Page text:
Editorial: The tip of Mr. Akin’s iceberg

The uproar over Congressman Todd Akin’s, R-Missouri, statement on abortion has morphed into a serious concern for the Republican Party and its prospects to retake the presidency and U.S. Senate for one simple reason: his comments are reflective of the Republican Party and the belief of a majority of its congressional members. And that is a problem that gets too little attention.
The GOP’s drift to the extreme political right on social issues, and increasingly on fiscal ones, has been as dramatic as it is nonsensical.
On the abortion front, Rep. Akin could say what he said on national television (explaining how a woman’s body can naturally block pregnancy when sex occurs through forcible rape) and then initially try to defend it because that is what he truly believes. Steeped in the powers of the Almighty, he is one of many religious conservatives now serving in Congress who have ideas that are unfounded in any practical or scientific realm. They are beliefs, not fact. The problem is that Akin, vice-presidential candidate Paul Ryan, and many others too often fail to distinguish between those two realities. It is why the Republican Party national platform has adopted (just this week in spite of the uproar) a position on abortion rights that essentially denies any reason that would justify an abortion — including rape, incest or threat to a mother’s life.
It is an extreme policy that denies women the right to control their own lives and destiny. It is a position that mainstream Republicans rejected wholeheartedly just a decade ago, and for the two decades prior, but which has slowly succumbed to the evangelical right wing of the party.
Even more troubling, however, is the Republican penchant to hold its beliefs over facts on other issues, as well. The Republican Party’s rejection of the science of climate change is a case in point. Here, Rep. Paul Ryan once again rejects what the vast majority of the scientific community around the world claims to be solid evidence of man’s role in warming temperatures and the threat to the environment caused by an increase of carbon dioxide in the atmosphere and the consequent effects of global warming. Ryan, whose family has financial interests in the energy industry, has fought against federal programs to promote renewable energy and sought more and continued government subsidies for the oil and gas industries, all the while rejecting the notion that the scientific basis of climate change has merit.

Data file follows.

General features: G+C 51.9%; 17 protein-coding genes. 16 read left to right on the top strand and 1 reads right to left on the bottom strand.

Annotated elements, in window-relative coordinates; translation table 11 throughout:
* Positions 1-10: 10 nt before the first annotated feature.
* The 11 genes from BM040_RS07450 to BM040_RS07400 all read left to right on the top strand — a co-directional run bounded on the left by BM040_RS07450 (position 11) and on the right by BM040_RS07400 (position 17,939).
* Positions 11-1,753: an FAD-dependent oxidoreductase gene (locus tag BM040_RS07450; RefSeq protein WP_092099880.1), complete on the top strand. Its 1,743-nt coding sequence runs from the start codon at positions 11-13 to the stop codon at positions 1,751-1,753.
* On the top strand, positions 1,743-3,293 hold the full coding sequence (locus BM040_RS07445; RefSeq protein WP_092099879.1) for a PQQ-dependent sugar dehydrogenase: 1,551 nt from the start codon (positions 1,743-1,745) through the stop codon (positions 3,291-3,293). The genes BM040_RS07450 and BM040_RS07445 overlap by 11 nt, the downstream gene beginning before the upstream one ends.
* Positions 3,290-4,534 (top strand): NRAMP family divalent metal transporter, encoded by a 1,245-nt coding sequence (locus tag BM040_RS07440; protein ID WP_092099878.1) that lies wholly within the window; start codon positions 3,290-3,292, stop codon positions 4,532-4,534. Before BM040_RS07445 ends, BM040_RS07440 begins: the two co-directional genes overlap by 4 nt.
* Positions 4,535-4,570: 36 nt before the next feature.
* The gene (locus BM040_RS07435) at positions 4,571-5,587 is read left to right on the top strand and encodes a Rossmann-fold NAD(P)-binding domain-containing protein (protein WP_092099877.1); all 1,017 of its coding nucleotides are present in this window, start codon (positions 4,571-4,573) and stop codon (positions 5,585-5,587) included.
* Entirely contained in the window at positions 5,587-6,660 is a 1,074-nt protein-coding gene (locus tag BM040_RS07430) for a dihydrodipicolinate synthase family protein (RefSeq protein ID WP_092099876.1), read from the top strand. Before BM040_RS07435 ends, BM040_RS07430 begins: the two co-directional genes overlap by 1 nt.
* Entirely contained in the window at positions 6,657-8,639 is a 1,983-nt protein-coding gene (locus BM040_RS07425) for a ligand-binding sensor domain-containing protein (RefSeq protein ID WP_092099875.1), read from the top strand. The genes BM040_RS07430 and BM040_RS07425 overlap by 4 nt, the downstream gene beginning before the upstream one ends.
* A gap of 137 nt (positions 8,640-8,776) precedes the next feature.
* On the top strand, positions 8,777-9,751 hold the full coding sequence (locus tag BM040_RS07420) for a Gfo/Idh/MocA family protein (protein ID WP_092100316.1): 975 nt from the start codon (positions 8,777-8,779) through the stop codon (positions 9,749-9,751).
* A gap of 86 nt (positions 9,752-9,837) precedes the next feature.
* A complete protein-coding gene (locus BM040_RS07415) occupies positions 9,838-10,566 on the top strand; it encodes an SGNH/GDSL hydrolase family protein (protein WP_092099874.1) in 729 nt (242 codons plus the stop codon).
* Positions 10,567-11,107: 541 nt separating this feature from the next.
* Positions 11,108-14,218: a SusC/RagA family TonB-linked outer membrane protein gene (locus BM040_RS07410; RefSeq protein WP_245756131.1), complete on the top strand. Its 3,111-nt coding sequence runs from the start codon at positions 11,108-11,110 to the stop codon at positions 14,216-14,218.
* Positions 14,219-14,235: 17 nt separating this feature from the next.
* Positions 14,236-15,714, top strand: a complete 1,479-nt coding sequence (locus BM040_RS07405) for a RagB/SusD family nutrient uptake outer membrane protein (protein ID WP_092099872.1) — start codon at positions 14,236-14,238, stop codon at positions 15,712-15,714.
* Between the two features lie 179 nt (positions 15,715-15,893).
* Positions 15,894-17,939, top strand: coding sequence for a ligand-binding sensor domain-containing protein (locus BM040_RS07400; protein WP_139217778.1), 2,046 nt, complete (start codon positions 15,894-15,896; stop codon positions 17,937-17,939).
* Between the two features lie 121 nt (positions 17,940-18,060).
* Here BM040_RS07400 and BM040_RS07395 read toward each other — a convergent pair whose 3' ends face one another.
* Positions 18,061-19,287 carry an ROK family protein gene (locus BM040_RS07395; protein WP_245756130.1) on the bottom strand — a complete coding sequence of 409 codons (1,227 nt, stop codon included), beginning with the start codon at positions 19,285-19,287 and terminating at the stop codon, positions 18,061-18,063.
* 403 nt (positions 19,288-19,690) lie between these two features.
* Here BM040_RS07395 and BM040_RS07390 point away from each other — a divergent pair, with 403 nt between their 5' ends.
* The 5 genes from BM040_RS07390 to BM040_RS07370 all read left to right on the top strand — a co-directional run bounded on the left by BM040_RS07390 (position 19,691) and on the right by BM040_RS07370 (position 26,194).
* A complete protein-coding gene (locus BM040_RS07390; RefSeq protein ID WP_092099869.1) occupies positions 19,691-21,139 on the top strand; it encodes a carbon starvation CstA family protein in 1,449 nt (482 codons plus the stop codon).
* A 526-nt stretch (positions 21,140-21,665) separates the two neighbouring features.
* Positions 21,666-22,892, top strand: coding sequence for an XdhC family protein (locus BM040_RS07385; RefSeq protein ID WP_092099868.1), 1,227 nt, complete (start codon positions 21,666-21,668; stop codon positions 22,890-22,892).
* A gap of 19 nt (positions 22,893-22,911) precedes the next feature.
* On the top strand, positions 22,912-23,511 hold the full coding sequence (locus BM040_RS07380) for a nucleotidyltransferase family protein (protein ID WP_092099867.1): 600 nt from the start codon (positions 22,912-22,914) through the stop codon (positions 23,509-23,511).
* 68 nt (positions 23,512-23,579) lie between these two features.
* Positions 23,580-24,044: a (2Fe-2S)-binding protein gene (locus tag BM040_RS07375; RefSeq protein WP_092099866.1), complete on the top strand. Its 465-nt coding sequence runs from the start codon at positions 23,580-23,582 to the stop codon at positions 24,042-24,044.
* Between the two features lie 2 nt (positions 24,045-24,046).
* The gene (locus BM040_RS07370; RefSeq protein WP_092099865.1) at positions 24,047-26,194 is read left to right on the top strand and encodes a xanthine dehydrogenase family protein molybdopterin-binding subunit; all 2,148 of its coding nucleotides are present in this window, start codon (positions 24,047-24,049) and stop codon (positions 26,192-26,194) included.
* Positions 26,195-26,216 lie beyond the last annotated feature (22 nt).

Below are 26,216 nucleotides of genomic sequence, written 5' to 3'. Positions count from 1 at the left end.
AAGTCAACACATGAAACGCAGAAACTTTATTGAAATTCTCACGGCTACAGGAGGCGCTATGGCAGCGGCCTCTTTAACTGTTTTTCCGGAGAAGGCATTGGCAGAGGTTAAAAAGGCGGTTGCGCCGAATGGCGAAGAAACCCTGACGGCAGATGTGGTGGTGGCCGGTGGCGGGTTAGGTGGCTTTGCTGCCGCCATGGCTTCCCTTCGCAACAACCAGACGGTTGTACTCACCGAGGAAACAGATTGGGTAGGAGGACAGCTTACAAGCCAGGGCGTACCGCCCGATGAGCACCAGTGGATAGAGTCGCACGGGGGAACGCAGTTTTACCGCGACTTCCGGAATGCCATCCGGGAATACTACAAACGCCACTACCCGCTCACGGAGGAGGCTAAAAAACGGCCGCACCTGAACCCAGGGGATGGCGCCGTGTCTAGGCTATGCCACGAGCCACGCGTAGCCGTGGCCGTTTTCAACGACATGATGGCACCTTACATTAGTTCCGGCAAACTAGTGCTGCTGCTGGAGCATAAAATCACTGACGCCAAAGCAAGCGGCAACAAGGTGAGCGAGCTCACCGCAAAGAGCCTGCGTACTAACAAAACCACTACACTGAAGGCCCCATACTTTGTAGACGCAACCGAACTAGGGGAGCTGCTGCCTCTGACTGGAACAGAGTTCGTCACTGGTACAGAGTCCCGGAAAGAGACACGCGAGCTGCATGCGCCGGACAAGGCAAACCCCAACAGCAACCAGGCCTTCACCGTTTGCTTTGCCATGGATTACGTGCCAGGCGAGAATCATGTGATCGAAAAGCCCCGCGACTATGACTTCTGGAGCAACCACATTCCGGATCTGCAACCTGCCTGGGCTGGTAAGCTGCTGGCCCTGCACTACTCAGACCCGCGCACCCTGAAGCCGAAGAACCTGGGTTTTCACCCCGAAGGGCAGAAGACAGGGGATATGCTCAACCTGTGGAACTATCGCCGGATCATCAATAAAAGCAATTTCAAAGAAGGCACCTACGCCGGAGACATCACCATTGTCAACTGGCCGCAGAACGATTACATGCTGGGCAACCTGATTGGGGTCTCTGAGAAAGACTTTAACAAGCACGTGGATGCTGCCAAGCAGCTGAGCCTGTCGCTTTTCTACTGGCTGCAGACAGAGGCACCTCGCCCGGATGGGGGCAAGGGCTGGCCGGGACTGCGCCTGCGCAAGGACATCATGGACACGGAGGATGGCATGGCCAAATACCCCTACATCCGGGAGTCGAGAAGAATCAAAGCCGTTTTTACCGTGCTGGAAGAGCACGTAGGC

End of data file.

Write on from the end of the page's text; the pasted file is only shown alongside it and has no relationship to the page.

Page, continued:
Ryan and Akin are among the true believers, those who ignore the facts and instead rely on a belief system that fits their world view, whether that is for the good of the country or not. Therefore, if free-market economics fits into their belief system and any federal involvement is bad, then no economic explanation of how to stimulate the economy to help the nation recover from the worst recession in the nation’s history will be satisfactory. If Iran and Pakistan and parts of Africa are bad places, then the only recourse is to wage war to unseat the heathens, regardless of the economic impact on this country or the world repercussions. If cutting federal and state education spending of public schools promotes home schooling and sends federal and state money to private, religious schools, then undermining the nation’s educational system is a consequence worth bearing.
It’s that single-minded, faith-based approach to all issues that makes today’s Republican Party so difficult to embrace, so difficult to work with and so destructive to the nation’s long-term prospects. This week’s uproar over the abortion issue is only the tip of the iceberg.
Angelo S. Lynn

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